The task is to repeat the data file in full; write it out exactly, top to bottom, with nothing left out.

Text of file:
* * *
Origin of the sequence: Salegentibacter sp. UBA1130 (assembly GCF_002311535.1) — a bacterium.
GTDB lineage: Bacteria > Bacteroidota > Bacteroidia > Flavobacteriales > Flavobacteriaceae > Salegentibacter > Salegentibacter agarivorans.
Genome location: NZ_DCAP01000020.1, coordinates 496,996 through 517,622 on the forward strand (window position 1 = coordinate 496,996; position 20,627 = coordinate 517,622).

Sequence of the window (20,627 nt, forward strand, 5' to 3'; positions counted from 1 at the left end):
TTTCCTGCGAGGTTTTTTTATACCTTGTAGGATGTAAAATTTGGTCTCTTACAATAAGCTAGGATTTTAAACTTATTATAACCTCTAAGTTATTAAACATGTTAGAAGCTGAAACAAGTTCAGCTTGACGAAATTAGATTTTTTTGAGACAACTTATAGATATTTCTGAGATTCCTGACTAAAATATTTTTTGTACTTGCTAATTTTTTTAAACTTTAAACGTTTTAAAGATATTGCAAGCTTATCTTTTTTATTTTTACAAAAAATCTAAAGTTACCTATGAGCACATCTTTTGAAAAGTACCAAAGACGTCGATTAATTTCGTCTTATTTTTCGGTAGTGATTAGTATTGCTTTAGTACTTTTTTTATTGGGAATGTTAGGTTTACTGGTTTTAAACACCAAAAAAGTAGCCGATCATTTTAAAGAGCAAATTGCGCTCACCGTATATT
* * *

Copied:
Origin of the sequence: Salegentibacter sp. UBA1130 (assembly GCF_002311535.1) — a bacterium.
GTDB lineage: Bacteria > Bacteroidota > Bacteroidia > Flavobacteriales > Flavobacteriaceae > Salegentibacter > Salegentibacter agarivorans.
Genome location: NZ_DCAP01000020.1, coordinates 496,996 through 517,622 on the forward strand (window position 1 = coordinate 496,996; position 20,627 = coordinate 517,622).

Sequence of the window (20,627 nt, forward strand, 5' to 3'; positions counted from 1 at the left end):
TTTCCTGCGAGGTTTTTTTATACCTTGTAGGATGTAAAATTTGGTCTCTTACAATAAGCTAGGATTTTAAACTTATTATAACCTCTAAGTTATTAAACATGTTAGAAGCTGAAACAAGTTCAGCTTGACGAAATTAGATTTTTTTGAGACAACTTATAGATATTTCTGAGATTCCTGACTAAAATATTTTTTGTACTTGCTAATTTTTTTAAACTTTAAACGTTTTAAAGATATTGCAAGCTTATCTTTTTTATTTTTACAAAAAATCTAAAGTTACCTATGAGCACATCTTTTGAAAAGTACCAAAGACGTCGATTAATTTCGTCTTATTTTTCGGTAGTGATTAGTATTGCTTTAGTACTTTTTTTATTGGGAATGTTAGGTTTACTGGTTTTAAACACCAAAAAAGTAGCCGATCATTTTAAAGAGCAAATTGCGCTCACCGTATATT